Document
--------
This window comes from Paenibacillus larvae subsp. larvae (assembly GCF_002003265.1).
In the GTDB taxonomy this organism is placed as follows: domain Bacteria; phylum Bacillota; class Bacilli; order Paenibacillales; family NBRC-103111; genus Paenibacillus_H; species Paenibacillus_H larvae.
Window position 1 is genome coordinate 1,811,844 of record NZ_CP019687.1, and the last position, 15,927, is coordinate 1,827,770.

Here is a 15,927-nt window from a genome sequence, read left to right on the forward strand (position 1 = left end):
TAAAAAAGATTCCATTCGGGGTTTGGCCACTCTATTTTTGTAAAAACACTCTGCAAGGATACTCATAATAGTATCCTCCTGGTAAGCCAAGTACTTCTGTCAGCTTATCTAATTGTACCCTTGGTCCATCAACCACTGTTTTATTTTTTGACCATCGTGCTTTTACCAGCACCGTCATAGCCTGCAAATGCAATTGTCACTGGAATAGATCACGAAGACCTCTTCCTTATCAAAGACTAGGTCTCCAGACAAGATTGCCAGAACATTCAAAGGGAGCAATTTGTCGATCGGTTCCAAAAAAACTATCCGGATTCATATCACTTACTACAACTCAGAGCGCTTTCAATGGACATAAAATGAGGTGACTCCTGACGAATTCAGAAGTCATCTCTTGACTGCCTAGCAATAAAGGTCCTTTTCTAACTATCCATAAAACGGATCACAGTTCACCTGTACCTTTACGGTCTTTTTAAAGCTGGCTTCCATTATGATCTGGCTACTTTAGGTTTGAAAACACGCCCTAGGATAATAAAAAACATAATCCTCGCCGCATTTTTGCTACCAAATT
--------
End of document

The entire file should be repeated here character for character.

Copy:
This window comes from Paenibacillus larvae subsp. larvae (assembly GCF_002003265.1).
In the GTDB taxonomy this organism is placed as follows: domain Bacteria; phylum Bacillota; class Bacilli; order Paenibacillales; family NBRC-103111; genus Paenibacillus_H; species Paenibacillus_H larvae.
Window position 1 is genome coordinate 1,811,844 of record NZ_CP019687.1, and the last position, 15,927, is coordinate 1,827,770.

Here is a 15,927-nt window from a genome sequence, read left to right on the forward strand (position 1 = left end):
TAAAAAAGATTCCATTCGGGGTTTGGCCACTCTATTTTTGTAAAAACACTCTGCAAGGATACTCATAATAGTATCCTCCTGGTAAGCCAAGTACTTCTGTCAGCTTATCTAATTGTACCCTTGGTCCATCAACCACTGTTTTATTTTTTGACCATCGTGCTTTTACCAGCACCGTCATAGCCTGCAAATGCAATTGTCACTGGAATAGATCACGAAGACCTCTTCCTTATCAAAGACTAGGTCTCCAGACAAGATTGCCAGAACATTCAAAGGGAGCAATTTGTCGATCGGTTCCAAAAAAACTATCCGGATTCATATCACTTACTACAACTCAGAGCGCTTTCAATGGACATAAAATGAGGTGACTCCTGACGAATTCAGAAGTCATCTCTTGACTGCCTAGCAATAAAGGTCCTTTTCTAACTATCCATAAAACGGATCACAGTTCACCTGTACCTTTACGGTCTTTTTAAAGCTGGCTTCCATTATGATCTGGCTACTTTAGGTTTGAAAACACGCCCTAGGATAATAAAAAACATAATCCTCGCCGCATTTTTGCTACCAAATT